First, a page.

The Accelerator Facility

The accelerator facility around the Bonn isochronous cyclotron includes the cyclotron itself, but also the two external ECR sources with the transport beamline to the cyclotron as well as the high-energy beamline and the adjoining experimental sites.

Individual components and experimental sites of the accelerator facility on the map are linked accordingly.

Overview of the accelerator facility of the Bonn isochronous cyclotron on the 2nd underground level in the "C-Haus" of the HISKP. The facility comprises a total of eight extraction sites in the C-, D-, E-, F- and S-ways as well as a separate high-current site for the production of radioactive probes.
ECR: Electron Cyclotron Resonance; RF: Radio Frequency; LDR: Local Dose Rate; PSS: Personell Safety System; Status: November 2021
Cyclotron alttext alttext

Basics of Particle Acceleration in a Cyclotron

The principle of the cyclotron was developed in 1932 by the American physicist Ernest Orlando Lawrence (1901-1958) at Berkeley National Laboratory in the USA. It is used to accelerate positive ions, such as protons, deuterons and \(\alpha\) particles in a vacuum chamber, where they are deflected onto a circular trajectory by a constant magnetic field and accelerated by electric fields.

Principle of Particle Acceleration

The ions are injected into the accelerating sectors, the 'Dees', in the centre of the accelerator. Originally, these components were D-shaped, therefore they were named 'Dee'. A high-frequency alternating voltage is applied to these dees, which generates an alternating electric field in the gap between the dees. A positively charged ion is accelerated in this gap to the respective negative side. Outside the gap of the dees, the ions are only affected by the magnetic field, which forces them into a circular path. If the ions pass a Dee at the peak of the accelerating voltage, they gain energy in the gaps and consequently continue to propagate on a circular trajectory with a larger radius.
Once the ions with increasing energy have reached the outer radius of the accelerator on their spiral trajectory, they are deflected out of the cyclotron by an electrostatic deflection electrode (deflector).

The Classic Cyclotron

In the magnetic field \(B\), a particle of mass \(m\), charge \(q\) and velocity \(v\) moves on a circular trajectory with radius \(r\). From the equality of centripetal and Lortentz force, $$\underbrace{\frac{m \cdot v^2}{r}}_{\text{centripetal force}}~~ =~~~~~ \underbrace{q \cdot v \cdot B}_{\text{Lorentz force}}~\text{,} $$ the velocity \(v=2\pi r \cdot \nu_0\) gives the cyclotron resonance condition to be $$\frac{m}{q} = \frac{B}{2 \pi \nu_0} .$$ Here, \(\nu_0\) is the number of revolutions of the particles per second, the revolution frequency.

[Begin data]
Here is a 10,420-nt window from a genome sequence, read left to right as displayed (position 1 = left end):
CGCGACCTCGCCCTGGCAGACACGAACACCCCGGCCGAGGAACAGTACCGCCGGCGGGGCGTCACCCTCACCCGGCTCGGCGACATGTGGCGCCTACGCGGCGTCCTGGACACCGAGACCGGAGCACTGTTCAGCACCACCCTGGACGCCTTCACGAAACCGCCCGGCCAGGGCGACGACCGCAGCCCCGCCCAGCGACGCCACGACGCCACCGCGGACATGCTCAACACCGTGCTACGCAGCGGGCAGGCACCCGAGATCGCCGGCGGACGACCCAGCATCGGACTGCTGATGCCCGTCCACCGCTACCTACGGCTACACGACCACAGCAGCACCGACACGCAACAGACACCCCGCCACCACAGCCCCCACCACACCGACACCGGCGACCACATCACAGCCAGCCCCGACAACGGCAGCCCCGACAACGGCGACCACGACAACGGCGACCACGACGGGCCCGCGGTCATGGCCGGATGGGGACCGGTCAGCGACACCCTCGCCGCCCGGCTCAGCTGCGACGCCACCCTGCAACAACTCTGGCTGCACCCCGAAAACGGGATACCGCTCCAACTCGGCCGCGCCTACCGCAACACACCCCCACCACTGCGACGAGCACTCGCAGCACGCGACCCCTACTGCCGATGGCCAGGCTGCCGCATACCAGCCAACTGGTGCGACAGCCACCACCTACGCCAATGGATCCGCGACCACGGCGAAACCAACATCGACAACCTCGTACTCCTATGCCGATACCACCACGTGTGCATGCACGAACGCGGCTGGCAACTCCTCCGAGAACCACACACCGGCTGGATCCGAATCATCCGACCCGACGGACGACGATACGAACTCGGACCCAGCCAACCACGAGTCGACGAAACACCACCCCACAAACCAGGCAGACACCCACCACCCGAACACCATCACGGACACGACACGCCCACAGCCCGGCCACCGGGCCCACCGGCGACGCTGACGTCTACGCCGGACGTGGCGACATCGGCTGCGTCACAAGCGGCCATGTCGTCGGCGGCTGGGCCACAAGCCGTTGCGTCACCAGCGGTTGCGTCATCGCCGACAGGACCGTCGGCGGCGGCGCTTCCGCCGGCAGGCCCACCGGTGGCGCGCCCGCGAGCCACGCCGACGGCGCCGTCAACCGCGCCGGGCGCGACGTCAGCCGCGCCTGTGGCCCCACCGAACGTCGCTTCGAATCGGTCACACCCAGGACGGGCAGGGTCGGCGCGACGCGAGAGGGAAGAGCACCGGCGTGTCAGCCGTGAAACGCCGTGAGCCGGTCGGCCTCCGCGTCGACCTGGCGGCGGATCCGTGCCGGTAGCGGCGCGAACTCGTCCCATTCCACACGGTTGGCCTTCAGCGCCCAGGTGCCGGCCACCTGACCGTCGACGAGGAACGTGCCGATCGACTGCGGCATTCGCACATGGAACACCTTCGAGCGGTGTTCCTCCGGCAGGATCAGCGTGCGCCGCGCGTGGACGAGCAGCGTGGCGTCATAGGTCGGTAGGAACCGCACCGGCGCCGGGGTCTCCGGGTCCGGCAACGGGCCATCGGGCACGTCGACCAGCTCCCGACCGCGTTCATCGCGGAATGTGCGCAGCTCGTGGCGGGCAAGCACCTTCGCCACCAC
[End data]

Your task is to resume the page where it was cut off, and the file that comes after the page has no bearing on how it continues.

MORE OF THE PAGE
To ensure that the particles always arrive in the gaps of the dees at the time when the alternating voltage accelerates the particles (the positive half-wave of the alternating voltage accelerates while the negative half-wave decelerates), the field must oscillate with a frequency \(\nu_\text{rf}\) which satisfies the isochronism condition $$ \nu_\text{rf}= h \cdot \nu_0 ~~\text{.}$$ The frequency of the alternating voltage must therefore always be an integer multiple \(h\) of the revolution frequency. \(h\) is called harmonic number of cyclotron's operation mode. If, for example, only one dee is used for particle acceleration in the cyclotron, \(h=1\) is typical. In a cyclotron with three Dees at an angle of 120° to each other, \(h=3, 6\) or \(9\) is also possible.
Since the alternating voltage between the gaps of the dees sometimes accelerates and sometimes decelerates, no particle beam with a time-constant current can be provided, but only a beam consisting of particle packets, so-called bunches. The choice of \(h\) therefore also directly indicates how many bunches are present in the cyclotron per revolution.